Most anyone familiar with Armistead Maupin’s Tales of the City can relate to the character Mary Ann Singleton, the naïve, wide-eyed young woman from Ohio who found herself immersed in 1970s San Francisco. On a normal day in the counterculture capital, life could be a surreal experience, but natural disasters excepted, there was arguably no more turbulent month in the city’s history than November 1978.
I once worked with a woman who moved to the city from Kansas on the 18th of that month, which was the day prominent San Franciscan Jim Jones and nearly a thousand others from the area, including 276 children, died in an act of mass suicide/murder at his Jonestown compound in Guyana. The Jonestown Massacre was the most deadly single non-natural disaster in U.S. history until September 11, 2001, and also remains the only time in history in which a U.S. congressman was killed in the line of duty.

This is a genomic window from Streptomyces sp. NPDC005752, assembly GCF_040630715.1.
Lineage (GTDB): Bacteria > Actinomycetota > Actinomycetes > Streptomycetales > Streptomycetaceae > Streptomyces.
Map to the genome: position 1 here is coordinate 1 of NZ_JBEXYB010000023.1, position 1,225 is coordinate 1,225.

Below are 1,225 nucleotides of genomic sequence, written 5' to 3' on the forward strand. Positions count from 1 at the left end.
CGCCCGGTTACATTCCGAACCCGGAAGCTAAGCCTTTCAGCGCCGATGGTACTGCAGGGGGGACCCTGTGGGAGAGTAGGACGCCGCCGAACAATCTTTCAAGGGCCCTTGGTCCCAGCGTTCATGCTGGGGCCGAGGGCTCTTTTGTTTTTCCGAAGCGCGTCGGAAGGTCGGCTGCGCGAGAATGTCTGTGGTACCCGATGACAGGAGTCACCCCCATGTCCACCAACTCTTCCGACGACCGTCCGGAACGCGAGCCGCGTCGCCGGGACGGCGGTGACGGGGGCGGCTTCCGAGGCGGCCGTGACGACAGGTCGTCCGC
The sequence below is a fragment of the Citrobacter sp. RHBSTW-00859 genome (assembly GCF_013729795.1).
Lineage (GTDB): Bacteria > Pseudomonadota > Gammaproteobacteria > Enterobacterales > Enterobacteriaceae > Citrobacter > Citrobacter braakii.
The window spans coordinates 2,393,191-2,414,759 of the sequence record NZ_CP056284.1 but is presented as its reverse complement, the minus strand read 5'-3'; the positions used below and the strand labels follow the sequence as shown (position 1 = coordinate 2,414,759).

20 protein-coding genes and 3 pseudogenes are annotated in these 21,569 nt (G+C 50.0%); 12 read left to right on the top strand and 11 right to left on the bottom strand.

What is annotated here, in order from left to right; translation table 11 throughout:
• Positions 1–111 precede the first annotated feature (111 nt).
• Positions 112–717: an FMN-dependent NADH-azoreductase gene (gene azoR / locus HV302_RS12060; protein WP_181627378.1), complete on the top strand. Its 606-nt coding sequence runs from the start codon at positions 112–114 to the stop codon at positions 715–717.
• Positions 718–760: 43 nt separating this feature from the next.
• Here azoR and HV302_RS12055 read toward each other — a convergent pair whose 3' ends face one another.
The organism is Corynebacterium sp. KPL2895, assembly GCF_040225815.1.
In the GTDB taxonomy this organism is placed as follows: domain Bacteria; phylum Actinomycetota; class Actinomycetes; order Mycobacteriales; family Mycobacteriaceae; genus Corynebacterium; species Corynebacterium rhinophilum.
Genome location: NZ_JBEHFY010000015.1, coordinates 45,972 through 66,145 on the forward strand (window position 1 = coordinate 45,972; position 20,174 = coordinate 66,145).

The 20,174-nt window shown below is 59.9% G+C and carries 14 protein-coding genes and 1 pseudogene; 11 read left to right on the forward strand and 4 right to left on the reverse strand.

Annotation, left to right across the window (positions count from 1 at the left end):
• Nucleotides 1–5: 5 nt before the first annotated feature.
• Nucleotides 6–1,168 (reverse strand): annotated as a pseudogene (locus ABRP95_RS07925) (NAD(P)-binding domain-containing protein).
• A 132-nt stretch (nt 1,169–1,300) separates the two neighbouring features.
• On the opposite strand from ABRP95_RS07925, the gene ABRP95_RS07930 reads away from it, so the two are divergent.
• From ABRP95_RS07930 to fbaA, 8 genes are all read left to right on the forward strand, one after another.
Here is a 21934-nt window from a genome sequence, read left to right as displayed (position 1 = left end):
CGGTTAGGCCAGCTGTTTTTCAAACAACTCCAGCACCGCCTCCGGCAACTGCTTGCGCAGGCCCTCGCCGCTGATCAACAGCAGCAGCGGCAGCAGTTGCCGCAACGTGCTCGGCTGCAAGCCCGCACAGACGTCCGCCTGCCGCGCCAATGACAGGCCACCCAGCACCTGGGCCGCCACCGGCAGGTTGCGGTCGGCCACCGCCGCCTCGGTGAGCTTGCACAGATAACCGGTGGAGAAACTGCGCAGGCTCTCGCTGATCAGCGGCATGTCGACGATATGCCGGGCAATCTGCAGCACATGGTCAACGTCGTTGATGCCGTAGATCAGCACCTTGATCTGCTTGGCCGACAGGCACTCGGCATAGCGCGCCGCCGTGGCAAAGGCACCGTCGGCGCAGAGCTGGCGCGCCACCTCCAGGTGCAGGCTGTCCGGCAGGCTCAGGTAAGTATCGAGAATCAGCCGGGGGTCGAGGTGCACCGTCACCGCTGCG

Less than ten days later, shots rang out at city hall and reporters gathered to learn what happened. Diane Feinstein, then president of the board of supervisors, delivered the unimaginable news that Mayor Moscone and Supervisor Harvey Milk were assassinated by former Supervisor Dan White.
The San Francisco of the sixties and seventies was a great experiment. The people who gravitated to that place did so with a purpose, often to be part of a movement, to forge new territory and reimagine reality. Like any other experiments, some of the results were wonderful and some were disastrous.
November 1978 was a month that would change the course of history, ending lives, launching political careers and galvanizing a movement.
Jonestown and the Milk/Moscone assassinations aren’t often remembered together, but they were products of that unique time and place, and each year around this time I remember my own Mary Ann Singleton and her remarkable first month in San Francisco.